Which is, to put it less gently, to be reminded that we are people of faith. For example, if we are Christians, we are Christians, not Jesusites. That is, we are Christians, not Jesusites. We worship Christ, the risen Lord, incarnate in Jesus of Nazareth. We are not enslaved, but freed. We are not Jesusites. We do not live in Palestine, nor do we feel we must. We do not wear robes and sandals (except at bedtime), nor do we feel inclined to do so. We do not travel by donkey or chariot. We do not, most of us, speak Aramaic. We do not read Hebrew. We do not think that David wrote all of the Psalms, or that the world is flat, or that the Rock of Gibraltar is the end of civilization. And some of us are not celibate. We are not Jesusites.
The millennial question is not “What would Jesus do?” Rather, the question is “What does the Lord want me to do?” Where do I taste the fruit of the spirit? And blessed as we are with a mission to fulfill, it is the sun of vision, not the moon of mission, which awakens us to real life. God is giving us a vision of joy! Joy in worship, joy at judgment, even joy amid persecution.
Sunday can bring joy. Yes, there is routine and there is atte
Required. Someone asked my son a couple of years ago about worship and he said: “Church is church.” Well, yes. Surprisingly, though, joy can overtake us here. In fact, this is an hour meant for joy. In prayer, or worship, or devotion of any real kind we enter the presence of what is given us and leave behind the cloying grasp of what we make. Joy finds us here—freedom in fellowship, through all our silliness and sanctimoniousness.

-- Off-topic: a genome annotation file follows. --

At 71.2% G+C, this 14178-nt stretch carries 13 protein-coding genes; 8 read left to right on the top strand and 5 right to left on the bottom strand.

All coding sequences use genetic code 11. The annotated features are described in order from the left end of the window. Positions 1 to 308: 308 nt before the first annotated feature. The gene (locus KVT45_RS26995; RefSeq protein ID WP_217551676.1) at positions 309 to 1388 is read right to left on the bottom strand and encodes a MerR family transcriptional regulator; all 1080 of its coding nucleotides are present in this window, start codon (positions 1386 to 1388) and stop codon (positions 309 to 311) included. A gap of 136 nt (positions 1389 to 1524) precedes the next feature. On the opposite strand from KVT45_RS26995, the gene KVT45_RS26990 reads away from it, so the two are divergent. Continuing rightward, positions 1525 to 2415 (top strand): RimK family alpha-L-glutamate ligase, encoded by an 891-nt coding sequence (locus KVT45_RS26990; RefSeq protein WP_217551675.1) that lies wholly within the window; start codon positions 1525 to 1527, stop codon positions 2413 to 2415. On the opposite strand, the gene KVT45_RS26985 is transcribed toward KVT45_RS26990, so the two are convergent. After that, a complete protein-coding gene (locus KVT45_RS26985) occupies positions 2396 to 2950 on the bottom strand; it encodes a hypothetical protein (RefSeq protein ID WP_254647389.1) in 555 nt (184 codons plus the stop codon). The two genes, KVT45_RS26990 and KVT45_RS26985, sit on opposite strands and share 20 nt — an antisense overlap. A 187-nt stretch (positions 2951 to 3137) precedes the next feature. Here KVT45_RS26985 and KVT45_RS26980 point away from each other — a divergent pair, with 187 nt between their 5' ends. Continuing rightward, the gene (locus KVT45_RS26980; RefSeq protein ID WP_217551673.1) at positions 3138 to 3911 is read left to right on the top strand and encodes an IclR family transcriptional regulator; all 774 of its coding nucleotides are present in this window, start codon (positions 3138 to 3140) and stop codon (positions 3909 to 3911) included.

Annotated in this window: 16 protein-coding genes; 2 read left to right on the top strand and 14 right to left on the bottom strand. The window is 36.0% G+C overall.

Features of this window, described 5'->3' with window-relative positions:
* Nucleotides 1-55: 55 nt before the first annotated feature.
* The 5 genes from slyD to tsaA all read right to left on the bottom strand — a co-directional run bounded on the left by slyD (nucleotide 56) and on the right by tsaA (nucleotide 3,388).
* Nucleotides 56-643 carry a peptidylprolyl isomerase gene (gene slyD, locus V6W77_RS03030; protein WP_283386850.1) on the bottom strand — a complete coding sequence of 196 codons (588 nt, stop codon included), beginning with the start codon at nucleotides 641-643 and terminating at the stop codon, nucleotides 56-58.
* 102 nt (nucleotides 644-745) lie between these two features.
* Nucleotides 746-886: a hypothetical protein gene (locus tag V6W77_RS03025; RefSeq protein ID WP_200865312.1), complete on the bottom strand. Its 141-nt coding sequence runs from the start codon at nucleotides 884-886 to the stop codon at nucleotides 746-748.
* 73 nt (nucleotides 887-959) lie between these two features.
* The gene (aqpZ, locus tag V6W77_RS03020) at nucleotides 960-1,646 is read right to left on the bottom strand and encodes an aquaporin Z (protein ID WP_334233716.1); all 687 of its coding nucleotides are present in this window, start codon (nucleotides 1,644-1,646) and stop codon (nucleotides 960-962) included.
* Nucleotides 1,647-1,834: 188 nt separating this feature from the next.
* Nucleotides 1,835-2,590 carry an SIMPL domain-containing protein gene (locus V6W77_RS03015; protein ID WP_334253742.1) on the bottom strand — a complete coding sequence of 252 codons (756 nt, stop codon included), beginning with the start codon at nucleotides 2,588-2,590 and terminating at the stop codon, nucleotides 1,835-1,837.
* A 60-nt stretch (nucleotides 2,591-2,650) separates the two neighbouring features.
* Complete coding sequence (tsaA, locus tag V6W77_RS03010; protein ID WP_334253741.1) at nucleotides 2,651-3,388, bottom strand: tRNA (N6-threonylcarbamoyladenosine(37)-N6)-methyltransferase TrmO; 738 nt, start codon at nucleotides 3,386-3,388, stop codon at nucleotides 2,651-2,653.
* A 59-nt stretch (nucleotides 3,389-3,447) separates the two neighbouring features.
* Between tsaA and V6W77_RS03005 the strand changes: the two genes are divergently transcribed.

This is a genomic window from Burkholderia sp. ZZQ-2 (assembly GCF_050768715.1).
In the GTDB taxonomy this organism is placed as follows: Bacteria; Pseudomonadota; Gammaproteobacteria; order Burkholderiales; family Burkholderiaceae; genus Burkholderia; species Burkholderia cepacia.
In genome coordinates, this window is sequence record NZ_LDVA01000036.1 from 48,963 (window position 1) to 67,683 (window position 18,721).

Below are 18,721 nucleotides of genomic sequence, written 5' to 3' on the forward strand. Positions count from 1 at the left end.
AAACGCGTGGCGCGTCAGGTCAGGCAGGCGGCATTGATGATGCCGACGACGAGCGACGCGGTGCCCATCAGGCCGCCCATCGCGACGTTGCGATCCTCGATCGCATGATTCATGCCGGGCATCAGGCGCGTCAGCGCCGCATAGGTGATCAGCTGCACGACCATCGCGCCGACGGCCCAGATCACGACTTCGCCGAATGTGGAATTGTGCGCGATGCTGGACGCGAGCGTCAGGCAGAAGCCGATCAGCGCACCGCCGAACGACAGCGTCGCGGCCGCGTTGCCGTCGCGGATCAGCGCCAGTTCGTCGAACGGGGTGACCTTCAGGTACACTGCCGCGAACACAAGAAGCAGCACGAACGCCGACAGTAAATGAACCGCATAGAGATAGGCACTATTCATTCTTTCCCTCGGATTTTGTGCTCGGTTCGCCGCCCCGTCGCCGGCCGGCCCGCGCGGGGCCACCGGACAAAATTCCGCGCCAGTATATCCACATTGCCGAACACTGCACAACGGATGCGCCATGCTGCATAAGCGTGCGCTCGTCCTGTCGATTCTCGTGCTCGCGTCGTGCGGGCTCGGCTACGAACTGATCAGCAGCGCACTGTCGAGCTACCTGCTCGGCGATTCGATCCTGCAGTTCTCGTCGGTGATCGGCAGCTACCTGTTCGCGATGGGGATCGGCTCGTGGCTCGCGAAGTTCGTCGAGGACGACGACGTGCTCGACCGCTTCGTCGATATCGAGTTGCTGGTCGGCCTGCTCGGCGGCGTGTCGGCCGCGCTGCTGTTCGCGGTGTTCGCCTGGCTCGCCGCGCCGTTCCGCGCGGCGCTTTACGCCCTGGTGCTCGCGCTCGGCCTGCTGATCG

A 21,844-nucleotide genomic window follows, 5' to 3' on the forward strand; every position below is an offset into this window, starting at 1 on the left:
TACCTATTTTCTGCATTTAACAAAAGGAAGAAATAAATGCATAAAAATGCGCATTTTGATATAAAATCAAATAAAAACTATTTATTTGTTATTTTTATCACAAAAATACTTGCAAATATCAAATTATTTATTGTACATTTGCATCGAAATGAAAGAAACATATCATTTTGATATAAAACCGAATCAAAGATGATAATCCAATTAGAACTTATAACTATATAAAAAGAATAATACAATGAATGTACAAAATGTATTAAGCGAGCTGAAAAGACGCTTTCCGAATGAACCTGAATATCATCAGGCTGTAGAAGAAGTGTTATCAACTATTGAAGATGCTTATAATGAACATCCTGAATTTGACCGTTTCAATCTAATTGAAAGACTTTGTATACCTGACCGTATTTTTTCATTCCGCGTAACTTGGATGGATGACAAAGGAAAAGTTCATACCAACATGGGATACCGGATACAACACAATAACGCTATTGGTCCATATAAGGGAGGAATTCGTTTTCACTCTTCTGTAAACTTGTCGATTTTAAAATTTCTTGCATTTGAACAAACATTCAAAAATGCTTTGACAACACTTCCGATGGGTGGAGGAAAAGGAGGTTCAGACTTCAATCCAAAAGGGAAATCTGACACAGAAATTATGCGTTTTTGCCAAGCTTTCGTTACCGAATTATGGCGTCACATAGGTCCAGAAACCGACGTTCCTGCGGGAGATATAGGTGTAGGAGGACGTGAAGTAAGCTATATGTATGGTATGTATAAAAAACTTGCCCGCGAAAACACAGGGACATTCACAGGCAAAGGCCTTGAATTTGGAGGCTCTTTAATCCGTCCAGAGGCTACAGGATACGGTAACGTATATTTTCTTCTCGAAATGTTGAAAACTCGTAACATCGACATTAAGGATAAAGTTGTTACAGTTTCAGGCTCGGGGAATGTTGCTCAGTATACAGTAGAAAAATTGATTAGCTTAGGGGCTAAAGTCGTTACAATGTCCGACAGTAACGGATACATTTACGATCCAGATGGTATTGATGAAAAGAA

Do you remember David’s dance? King David had won battles, slain foes, built a kingdom, defeated both Goliath and Saul (fightings without and fears within), yet, perhaps due to his many achievements, he could reckon with their limitation. In his older age he searched for joy. Way up north, in the hill country, he found an old ark, a box, mysterious and potent. Last month, we heard about the ark and its landlord, Obededom the Gittite. The ark still brings joy! In thy presence there is fullness of joy! And when David found the ark—the Presence of the Holy—he danced! He made merry! He worshipped with song and lyre and harp and tambourine and castanet and cymbal, clad only in an ephod, which lies somewhere between a napkin and a handkerchief. Since God is present, joy is in the air. Worship is the one time in the week when we don’t have to celebrate ourselves.
Remember the tides of the sea that swell up along coast, the coast so near and dear to us. Think of the twinkling stars that stand mute, seemingly motionless, light years away. Picture the great brown fields of the northern reaches of Vermont. Another hand has given us our home and guided our history. Another heart speaks to yours in worship. We can say with Jeremiah, “O Lord, your word was unto me a joy!”